Sandra Oudkirk, the new director of the American Institute in Taiwan, the de facto embassy, speaks during her first public news conference held in Taipei, Taiwan on Friday, Oct. 29, 2021. AP
Months of simmering tensions spiked in October after President Joe Biden declared that the United States would defend Taiwan in the event of an attack by Beijing -- a statement seemingly at odds with long-held American policy towards the self-ruling island.
The White House quickly walked back Biden's comments -- insisting there has been no policy change -- and both sides Sunday stressed the need to keep channels of communication open to avoid any dangerous souring of relations.
But Wang voiced Beijing's full displeasure in his talks with Blinken, on the sidelines of the G20 summit in Rome.
"We request that the US pursues a real One China policy, not a fake One China policy," Wang told his counterpart, according to a Chinese foreign ministry statement.
"We request the US to fulfil its commitments to China, rather than betray its promises."
According to a senior State Department official, Blinken made clear to Wang that there has been no change to Washington's so-called One China policy -- which is the diplomatic acknowledgement of Beijing's position that there is only one Chinese government.
The military element of the US approach -- set out by the 1979 Taiwan Relations Act and known as "strategic ambiguity" -- requires the United States to help build Taiwan's defenses but does not explicitly promise to come to its help in the event of war.
Speaking later on CNN, Blinken reiterated that there was "no change" in policy, saying Washington remained "resolutely committed" to making sure Taiwan has the ability to defend itself against any aggression.
The meeting marked the first between the two top diplomats since a stormy session in Alaska in March, when the Chinese delegation berated the American side as TV cameras rolled.
It follows weeks of escalating diplomatic rhetoric and military posturing over Taiwan, an island of 23 million which China claims as its own and vows to retake one day -- by force if necessary.
Wang stressed that Taiwan was "the most sensitive" issue between Beijing and Washington, with the potential to wreck relations if dealt with "wrongly", the Chinese foreign ministry statement added.
Stoking Beijing's ire, Taipei confirmed for the first time this week that US troops were training Taiwanese forces on the island.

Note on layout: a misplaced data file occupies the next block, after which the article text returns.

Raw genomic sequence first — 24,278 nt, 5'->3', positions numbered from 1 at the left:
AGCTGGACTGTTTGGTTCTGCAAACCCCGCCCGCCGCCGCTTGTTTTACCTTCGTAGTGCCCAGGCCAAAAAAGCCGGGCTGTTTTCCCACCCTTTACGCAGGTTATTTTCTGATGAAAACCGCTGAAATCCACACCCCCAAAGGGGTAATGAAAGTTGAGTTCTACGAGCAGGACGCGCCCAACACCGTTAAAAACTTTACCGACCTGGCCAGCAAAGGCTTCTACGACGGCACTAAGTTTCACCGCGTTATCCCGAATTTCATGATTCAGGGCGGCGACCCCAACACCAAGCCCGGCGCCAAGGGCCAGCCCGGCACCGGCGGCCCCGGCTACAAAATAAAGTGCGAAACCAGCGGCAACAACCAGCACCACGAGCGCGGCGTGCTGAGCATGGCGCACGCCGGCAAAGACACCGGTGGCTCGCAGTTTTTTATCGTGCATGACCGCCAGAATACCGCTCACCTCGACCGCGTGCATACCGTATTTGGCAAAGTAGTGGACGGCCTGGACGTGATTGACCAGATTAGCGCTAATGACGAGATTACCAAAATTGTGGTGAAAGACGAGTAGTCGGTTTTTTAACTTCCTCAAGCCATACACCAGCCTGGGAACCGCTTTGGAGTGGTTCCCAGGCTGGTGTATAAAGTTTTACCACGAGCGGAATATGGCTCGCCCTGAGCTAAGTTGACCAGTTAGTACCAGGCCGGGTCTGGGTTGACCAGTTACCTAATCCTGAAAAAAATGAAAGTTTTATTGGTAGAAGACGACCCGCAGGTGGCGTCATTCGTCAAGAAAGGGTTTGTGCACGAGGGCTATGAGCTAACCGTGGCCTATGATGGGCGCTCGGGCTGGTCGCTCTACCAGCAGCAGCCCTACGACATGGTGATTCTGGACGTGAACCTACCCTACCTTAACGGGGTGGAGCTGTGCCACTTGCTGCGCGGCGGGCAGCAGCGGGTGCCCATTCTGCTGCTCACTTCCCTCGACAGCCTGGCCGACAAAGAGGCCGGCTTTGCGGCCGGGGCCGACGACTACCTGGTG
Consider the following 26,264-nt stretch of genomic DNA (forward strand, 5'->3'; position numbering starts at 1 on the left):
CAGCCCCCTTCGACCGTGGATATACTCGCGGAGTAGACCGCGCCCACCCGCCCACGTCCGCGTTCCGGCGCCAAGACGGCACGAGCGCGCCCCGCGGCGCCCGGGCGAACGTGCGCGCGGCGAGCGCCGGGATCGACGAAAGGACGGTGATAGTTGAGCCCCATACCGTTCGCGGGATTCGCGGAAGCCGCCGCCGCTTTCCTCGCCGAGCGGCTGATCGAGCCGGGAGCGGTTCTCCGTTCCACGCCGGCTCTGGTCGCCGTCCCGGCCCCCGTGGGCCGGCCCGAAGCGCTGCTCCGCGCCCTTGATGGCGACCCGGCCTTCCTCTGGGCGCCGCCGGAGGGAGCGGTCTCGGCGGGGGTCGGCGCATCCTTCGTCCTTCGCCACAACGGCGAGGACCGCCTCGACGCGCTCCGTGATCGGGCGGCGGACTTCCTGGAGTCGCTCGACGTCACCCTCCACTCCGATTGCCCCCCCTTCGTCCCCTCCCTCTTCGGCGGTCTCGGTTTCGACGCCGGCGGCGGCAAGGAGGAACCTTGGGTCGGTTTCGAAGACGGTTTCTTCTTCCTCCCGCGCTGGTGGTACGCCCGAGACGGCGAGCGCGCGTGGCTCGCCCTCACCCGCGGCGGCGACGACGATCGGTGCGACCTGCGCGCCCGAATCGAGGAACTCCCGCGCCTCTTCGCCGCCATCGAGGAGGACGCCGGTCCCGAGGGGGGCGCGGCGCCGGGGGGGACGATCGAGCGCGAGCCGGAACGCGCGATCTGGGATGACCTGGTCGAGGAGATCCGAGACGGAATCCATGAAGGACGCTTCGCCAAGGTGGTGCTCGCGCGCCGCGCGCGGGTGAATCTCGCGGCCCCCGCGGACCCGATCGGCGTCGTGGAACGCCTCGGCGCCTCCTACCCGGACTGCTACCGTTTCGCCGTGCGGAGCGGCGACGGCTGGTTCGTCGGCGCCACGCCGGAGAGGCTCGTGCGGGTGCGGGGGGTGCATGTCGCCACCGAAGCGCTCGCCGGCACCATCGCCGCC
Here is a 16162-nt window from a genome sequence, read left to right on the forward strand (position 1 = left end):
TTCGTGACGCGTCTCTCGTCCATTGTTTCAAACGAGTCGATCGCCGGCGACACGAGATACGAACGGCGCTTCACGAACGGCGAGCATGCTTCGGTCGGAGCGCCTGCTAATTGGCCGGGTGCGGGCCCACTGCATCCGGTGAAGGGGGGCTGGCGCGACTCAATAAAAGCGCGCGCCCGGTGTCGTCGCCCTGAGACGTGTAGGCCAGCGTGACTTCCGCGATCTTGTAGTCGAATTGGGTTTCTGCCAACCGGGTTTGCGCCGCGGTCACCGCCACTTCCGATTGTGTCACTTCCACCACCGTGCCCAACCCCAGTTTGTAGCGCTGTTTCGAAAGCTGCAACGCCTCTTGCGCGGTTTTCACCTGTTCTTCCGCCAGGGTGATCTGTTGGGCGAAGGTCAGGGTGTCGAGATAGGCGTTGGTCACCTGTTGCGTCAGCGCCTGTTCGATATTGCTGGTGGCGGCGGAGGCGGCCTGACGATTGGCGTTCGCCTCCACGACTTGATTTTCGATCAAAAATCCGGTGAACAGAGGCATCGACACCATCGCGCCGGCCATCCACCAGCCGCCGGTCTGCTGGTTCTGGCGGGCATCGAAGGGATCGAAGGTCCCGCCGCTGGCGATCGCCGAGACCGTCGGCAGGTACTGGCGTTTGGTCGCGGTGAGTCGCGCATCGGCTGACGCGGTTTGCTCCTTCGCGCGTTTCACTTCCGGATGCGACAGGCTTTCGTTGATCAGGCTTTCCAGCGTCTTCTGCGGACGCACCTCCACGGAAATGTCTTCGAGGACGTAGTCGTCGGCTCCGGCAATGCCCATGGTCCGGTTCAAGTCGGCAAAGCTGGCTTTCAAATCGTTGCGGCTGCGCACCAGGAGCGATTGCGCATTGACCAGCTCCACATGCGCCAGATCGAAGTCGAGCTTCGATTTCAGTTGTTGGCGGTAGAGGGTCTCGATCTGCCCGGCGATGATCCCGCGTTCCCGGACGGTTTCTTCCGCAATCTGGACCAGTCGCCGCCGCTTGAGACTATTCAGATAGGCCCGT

That came after Blinken called for Taiwan to be allowed greater involvement in UN agencies.
Potentially adding to the unease, the State Department said Sunday that 1.5 million more doses of Moderna's Covid-19 vaccine were bound for Taiwan.
"Our donation reflects our commitment to Taiwan, a vibrant democracy, valued partner, and trusted friend," State Department spokesman Ned Price tweeted.
Areas of cooperation
The world's two biggest economies -- and strategic rivals -- have been squaring off for months on multiple fronts, from trade to human rights, and the Covid-19 pandemic.
In the meeting, Blinken raised concerns over human rights, expressing opposition to actions by China "that run counter to our values and interests... including actions related to human rights, Xinjiang, Tibet, Hong Kong, the East and South China Seas, and Taiwan," the State Department's Price said in a statement.
But on Sunday, both sides appeared to strike a conciliatory tone on other issues, with Wang expressing interest in establishing regular contact with his American counterpart to help resolve problems.
Blinken noted areas where he said American and Chinese interests intersect and they can work together as well, including "the DPRK (North Korea), Burma, Iran, Afghanistan, and the climate crisis."
"Secretary Blinken underscored the importance of maintaining open lines of communication to responsibly manage the competition between the United States and the People's Republic of China," the State Department said.
Biden has pressed ahead with a hardline trade policy against Beijing broadly in line with that of his predecessor Donald Trump, whose bombastic approach sent tensions soaring.
In the latest illustration of that policy, Washington recently ordered China Telecom Americas to discontinue its services within 60 days -- ending nearly two decades of operations in the country and piling further strain on bilateral relations.